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Emory v. Astrazeneca Pharmaceuticals LP

March 11, 2005

ALVIN EMORY, APPELLANT
v.
ASTRAZENECA PHARMACEUTICALS LP



Appeal from the United States District Court for the District of Delaware (D.C. Civil No. 02-cv-01466) District Judge: Honorable Joseph J. Farnan, Jr.

Before: Rendell, Aldisert, and Magill *fn1, Circuit Judges.

The opinion of the court was delivered by: Rendell, Circuit Judge

PRECEDENTIAL

Argued November 29, 2004

OPINION OF THE COURT

Alvin "Rob" Emory brought suit against his longtime employer, AstraZeneca Pharmaceuticals LP ("AstraZeneca"), alleging disability discrimination in the form of failure to promote and failure to provide reasonable accommodations in violation of the Americans with Disabilities Act ("ADA"), 42 U.S.C. § 12101 et seq. Moving for summary judgment, AstraZeneca urged that Emory's substantive claims of discrimination need not be addressed because Emory, as a threshold matter, was not "disabled" under the ADA. The District Court agreed and granted AstraZeneca's motion on that basis. We disagree. Because a proper analysis of Emory's claims shows that he has established, at the very least, a genuine issue of fact as to his impairments' substantially limiting effect on his ability to perform manual tasks and learn, we will reverse and remand the District Court's grant of summary judgment in favor of AstraZeneca.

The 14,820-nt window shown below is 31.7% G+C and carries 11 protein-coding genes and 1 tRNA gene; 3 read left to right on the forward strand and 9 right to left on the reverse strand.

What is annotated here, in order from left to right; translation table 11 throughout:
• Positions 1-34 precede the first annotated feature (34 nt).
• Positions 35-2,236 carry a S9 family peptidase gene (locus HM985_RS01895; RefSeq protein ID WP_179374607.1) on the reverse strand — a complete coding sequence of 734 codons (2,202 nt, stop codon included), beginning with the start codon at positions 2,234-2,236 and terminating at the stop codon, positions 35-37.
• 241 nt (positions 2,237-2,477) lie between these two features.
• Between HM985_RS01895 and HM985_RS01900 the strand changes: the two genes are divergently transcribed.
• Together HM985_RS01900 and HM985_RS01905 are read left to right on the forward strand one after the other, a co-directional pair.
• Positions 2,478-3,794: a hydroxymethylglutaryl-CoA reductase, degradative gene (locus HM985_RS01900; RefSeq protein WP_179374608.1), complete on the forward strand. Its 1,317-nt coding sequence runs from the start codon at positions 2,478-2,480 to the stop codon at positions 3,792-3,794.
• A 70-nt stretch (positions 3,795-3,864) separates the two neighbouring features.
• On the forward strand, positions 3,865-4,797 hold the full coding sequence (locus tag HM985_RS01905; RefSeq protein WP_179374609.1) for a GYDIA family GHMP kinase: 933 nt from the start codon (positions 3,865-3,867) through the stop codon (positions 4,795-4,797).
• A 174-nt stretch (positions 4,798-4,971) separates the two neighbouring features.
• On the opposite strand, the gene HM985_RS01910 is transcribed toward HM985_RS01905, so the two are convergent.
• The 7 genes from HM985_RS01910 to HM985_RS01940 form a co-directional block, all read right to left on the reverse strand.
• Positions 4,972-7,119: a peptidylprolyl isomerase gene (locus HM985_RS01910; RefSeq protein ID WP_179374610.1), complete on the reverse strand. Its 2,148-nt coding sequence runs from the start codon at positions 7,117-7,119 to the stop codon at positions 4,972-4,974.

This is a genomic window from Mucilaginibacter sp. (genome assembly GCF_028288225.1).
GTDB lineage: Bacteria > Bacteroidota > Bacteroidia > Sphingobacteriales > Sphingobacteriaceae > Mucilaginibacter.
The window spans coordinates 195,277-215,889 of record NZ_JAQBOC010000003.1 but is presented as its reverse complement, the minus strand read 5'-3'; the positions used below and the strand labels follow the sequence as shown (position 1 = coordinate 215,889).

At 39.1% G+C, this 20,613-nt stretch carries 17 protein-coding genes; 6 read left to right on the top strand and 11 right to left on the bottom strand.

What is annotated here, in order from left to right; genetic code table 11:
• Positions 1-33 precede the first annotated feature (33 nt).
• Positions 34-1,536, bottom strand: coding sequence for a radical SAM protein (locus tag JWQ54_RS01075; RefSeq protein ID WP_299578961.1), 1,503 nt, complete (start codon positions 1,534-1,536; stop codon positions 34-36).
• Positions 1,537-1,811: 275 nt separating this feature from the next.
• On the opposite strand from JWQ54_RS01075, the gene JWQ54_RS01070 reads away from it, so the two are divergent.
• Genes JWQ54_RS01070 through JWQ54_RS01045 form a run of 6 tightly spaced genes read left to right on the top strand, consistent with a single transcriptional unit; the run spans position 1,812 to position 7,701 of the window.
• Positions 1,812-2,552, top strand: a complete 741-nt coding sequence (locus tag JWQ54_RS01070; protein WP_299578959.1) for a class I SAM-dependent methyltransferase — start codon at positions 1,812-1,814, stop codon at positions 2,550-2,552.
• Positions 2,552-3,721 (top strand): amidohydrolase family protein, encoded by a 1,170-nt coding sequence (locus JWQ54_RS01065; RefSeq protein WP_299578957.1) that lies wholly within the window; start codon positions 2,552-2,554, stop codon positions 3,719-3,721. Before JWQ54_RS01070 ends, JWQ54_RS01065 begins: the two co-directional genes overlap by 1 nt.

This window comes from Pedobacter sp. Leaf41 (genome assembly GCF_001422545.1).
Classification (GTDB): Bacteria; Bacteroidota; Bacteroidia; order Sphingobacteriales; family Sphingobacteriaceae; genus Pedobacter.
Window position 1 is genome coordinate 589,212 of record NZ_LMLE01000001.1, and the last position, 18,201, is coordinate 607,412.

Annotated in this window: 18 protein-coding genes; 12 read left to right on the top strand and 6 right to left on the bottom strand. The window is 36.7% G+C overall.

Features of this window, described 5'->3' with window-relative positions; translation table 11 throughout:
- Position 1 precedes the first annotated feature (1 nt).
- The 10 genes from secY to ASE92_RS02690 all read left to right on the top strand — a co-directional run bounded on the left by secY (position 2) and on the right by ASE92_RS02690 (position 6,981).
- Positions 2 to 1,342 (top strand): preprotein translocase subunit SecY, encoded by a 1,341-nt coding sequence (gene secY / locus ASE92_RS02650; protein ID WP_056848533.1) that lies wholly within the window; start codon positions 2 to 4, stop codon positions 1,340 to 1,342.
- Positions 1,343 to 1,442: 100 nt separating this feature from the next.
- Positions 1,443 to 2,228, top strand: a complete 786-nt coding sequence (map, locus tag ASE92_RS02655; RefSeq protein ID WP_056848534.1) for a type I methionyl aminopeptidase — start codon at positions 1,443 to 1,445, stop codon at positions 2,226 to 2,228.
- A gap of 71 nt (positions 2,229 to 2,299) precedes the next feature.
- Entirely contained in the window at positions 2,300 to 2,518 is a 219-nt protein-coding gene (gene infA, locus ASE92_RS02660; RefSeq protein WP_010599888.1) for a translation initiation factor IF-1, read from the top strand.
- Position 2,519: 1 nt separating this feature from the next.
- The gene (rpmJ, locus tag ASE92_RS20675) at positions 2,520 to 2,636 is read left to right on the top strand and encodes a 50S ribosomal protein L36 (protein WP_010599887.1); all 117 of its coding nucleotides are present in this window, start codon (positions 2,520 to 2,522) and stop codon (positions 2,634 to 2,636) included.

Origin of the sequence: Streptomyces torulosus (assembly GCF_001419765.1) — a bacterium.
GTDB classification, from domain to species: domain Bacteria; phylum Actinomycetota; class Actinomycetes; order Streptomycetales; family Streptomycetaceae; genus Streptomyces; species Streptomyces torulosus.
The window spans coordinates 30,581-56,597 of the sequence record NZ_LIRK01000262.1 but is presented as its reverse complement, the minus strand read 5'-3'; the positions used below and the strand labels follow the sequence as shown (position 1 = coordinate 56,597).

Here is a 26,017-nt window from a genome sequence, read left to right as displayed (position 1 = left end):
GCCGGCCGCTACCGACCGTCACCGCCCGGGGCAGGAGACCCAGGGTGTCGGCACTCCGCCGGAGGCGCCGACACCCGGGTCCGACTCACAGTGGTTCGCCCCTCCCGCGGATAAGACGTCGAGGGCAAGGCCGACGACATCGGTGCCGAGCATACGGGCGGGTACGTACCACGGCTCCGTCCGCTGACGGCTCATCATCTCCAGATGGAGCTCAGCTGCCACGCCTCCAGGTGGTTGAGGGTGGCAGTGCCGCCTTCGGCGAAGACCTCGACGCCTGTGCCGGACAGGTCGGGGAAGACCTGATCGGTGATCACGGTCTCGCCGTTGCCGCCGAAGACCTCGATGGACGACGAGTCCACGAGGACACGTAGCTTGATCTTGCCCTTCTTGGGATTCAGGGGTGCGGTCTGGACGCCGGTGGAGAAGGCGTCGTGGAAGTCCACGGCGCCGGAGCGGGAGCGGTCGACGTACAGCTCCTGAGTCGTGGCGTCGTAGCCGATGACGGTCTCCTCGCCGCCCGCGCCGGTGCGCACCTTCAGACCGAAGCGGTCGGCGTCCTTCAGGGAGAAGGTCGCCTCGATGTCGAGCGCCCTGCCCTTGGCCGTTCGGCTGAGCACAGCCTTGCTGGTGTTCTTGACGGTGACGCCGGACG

I. BACKGROUND

A. Facts

Emory, who was born with cerebral palsy, has worked as a custodian at AstraZeneca (and its predecessor companies) for more than 27 years. He is the only employee at the Newark, Delaware plant, his assigned facility, who commenced working as a custodian and still holds that position more than 25 years later. During the course of his employment, Emory has applied for several permanent higher-paying jobs with AstraZeneca, but claims that, without accommodation, he "has not been qualified for any of them because of his physical and mental impairments." Appellant's Brief at 12.

Among the physical impairments Emory endures as a result of his cerebral palsy are permanent partial paralysis on his right side, and a right hand, arm and leg he describes as "deformed." Dr. Stephen Rodgers, M.D., a Board Certified Independent Medical Examiner and Occupational and Pain Management Specialist, recently evaluated Emory and found that "the percentages of permanent impairment are right upper extremity - 50% [and] right lower extremity - 25%." Rodgers Rep. of Mar. 9, 2003 at A865.

As a child, Emory was treated at the Crippled Children Program of the Alfred I. duPont Institute of the Nemours Foundation, where he received physical, occupational, and speech therapy. The records reflect that Emory used hand splints, as well as corrective shoes and braces throughout much of his childhood. As a schoolboy, his evaluating physician concluded that Emory "has difficulty with bilateral dressing skills such as lacing. On activities requiring unilateral skills, he is slow but can work independently. He is able to remove his clothing with a minimum of assistance but he is unable to put them on independently." Functional Eval. at A1028.